My Aunt Theresa was a wiz at working those humongous 1,501-piece jigsaw puzzles; the kind that filled up an entire card table and would take mere mortals more than a month to finish. She could knock one out during a weekend while riding herd on two hellions and watching Darrel Waltrip whirl around a NASCAR track on the TV. I, on the other hand, am too impatient for jigsaw puzzles and my light bulb is sometimes a bit slow to power up. That's why I like to hang out with smart people. It makes my job easier.
In a period of 10 days, I spent time with leading groups of contractors, distributors, and manufacturers - the annual meetings of The Unified Group, the Heating, Airconditioning, and Refrigeration Distributors International (HARDI), and the Air-Conditioning and Refrigeration Institute (ARI), to be specific. A common thread I picked up while listening, eavesdropping, and nosing around at all three meetings was on the subject of barcodes used for inventory control. Or, better said, not used for inventory control.
Barcodes are ubiquitous in our daily life. We see them on nearly everything we purchase, and in the HVAC industry, on nearly everything we work with, from fittings to equipment. But, do those vertical black lines on a white background actually do anything in your business?
THE BARCODEI wrongly assumed that a contractor would likely never use barcode reading equipment in his or her business, until a contractor at a table-top discussion on software at The Unified Group meeting raised the question, "Do any of you use barcoding?" No one raised a hand, but it was obvious that one person at the table already did, or wanted to.
I wrongly assumed that almost all distributors and manufacturers were controlling inventory with barcodes. Many distributors do have barcode reading equipment and do enter the inventory on to their own shelves with the aid of the technology. Many manufacturers do the same in their own operations. However, the circle is not complete. Some barcodes from manufacturers to distributors actually have no real linkage. In other words, a factory may attach a barcode sticker to an item because they know the distributor wants the ability to track inventory in that manner. It doesn't necessarily mean the factory uses the same technology.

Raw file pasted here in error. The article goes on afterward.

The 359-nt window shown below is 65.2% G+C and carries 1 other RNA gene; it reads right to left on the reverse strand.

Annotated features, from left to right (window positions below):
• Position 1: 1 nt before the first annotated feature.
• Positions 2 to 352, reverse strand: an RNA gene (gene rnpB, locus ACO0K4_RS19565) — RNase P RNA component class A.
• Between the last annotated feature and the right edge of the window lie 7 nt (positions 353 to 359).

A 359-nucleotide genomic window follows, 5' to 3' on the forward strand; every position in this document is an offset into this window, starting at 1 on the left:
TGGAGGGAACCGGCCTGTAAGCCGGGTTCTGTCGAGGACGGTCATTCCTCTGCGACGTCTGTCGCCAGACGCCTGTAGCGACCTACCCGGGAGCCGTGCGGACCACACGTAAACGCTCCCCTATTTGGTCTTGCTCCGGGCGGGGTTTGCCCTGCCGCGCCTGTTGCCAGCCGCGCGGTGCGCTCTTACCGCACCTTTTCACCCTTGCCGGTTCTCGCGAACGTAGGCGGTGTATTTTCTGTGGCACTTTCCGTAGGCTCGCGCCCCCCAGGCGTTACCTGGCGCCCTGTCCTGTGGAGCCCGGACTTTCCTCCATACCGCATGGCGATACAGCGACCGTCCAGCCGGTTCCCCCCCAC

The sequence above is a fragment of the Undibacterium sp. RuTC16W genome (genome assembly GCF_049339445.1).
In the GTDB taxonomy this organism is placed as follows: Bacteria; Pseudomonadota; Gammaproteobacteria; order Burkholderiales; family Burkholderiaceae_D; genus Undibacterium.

THE MISSING PIECESInventory control is a complex process at best and a virtual nightmare at worst. Barcoding may not be the answer for all three links in the supply chain, but for some companies it is a vitally important aspect of the process. As contractors, distributors, and manufacturers see the value of linking their respective inventory systems to better serve customers, the concept of vendor managed inventory (VMI) will continue to creep into the industry. VMI is a concept that requires trust and true partnering in the supply chain. Not the kind of partnering relationship that has so often created winners and losers in its wake.
At some point, the barcode puzzle will be solved by the supply chain. Distributors and manufacturers will learn how to make effective use of the technology. Contractors will continue to join in the process as it proves effective and beneficial for their respective operations.
However, there is always one piece of the puzzle that falls on the floor and usually is found chewed up by the dog or vacuum cleaner. Even Aunt Theresa couldn't fix that problem. (I used to put one of the pieces in my pocket on our Sunday visits, just to watch her go crazy a few hours later.)
There is a distinct possibility that radio frequency identification (RFID) tags will displace barcodes by the time someone finds the last piece of the barcode puzzle.
Publication date: 11/20/2006